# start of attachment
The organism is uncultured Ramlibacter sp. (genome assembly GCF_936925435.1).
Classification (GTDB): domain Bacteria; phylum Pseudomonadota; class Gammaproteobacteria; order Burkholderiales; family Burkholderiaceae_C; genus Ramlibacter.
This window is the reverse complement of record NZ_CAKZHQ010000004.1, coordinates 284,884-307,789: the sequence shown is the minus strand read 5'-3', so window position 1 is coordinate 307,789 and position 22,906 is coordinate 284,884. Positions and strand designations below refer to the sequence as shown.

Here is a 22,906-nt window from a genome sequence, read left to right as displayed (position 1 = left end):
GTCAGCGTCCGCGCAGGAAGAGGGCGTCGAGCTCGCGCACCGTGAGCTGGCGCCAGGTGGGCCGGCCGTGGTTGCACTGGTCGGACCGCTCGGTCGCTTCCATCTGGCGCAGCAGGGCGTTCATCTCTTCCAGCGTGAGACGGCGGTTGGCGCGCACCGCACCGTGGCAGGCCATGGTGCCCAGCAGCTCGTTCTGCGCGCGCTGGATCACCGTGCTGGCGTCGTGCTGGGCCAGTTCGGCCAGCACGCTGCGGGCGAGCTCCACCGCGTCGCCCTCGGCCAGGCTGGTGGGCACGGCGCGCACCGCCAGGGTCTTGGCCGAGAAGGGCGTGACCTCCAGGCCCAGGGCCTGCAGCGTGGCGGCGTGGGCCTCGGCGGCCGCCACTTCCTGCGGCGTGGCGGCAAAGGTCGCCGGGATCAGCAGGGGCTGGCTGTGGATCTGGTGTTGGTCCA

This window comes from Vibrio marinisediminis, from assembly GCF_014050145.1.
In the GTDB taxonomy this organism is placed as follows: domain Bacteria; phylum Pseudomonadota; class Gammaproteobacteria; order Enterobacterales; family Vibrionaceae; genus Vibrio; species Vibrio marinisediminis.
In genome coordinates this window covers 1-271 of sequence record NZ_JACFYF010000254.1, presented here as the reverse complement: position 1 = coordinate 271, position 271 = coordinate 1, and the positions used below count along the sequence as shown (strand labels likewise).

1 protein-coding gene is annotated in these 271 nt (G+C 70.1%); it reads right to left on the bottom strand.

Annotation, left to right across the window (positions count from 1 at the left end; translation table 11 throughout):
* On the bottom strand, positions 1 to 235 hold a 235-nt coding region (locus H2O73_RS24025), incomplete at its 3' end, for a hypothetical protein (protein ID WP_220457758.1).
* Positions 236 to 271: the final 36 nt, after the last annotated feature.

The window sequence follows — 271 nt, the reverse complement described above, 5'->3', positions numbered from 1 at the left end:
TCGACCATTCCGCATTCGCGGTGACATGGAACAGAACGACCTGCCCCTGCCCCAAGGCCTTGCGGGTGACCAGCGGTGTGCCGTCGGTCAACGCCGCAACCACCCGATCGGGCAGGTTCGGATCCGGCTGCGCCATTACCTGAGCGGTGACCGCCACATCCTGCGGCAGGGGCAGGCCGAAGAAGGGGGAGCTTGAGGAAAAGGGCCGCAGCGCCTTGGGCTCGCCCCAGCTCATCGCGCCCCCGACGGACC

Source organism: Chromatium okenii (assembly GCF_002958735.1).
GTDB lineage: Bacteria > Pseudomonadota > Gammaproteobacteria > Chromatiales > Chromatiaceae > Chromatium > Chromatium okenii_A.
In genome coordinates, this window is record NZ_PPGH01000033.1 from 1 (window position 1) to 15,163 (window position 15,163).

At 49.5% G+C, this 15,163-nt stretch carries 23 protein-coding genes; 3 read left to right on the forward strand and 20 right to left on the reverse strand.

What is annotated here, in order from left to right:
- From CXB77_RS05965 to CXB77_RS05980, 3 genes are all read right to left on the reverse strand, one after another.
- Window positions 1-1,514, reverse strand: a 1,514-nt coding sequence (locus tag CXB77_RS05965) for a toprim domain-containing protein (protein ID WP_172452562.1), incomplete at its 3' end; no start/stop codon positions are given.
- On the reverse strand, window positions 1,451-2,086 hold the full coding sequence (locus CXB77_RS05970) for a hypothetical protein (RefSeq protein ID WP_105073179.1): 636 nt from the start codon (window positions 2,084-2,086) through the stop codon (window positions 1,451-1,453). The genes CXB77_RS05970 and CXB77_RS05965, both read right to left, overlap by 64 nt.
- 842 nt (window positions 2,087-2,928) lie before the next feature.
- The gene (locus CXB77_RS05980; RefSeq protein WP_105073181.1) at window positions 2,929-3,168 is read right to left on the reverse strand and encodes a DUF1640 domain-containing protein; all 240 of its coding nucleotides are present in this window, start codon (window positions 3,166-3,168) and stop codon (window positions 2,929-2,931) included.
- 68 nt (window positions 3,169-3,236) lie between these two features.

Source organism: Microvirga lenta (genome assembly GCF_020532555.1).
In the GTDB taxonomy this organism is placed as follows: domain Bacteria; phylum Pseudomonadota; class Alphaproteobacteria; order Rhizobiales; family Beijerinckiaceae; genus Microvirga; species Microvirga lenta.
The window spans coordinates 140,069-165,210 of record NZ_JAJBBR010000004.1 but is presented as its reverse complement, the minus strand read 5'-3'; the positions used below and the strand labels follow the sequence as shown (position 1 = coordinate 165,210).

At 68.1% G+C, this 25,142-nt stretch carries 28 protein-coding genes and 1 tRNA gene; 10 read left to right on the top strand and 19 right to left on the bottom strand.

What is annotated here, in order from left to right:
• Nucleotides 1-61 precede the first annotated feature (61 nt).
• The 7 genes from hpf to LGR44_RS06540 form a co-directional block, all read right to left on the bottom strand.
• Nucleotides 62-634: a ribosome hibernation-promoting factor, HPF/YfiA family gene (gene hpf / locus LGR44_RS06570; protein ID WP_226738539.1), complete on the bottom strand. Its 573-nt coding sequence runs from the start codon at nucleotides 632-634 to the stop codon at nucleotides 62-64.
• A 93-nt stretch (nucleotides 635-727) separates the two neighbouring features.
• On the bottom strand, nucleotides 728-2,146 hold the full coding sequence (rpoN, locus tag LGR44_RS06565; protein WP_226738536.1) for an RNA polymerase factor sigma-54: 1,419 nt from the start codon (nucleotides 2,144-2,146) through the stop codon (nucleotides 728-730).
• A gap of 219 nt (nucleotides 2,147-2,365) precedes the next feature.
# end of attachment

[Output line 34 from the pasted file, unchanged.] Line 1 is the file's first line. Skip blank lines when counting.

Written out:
• A 93-nt stretch (nucleotides 635-727) separates the two neighbouring features.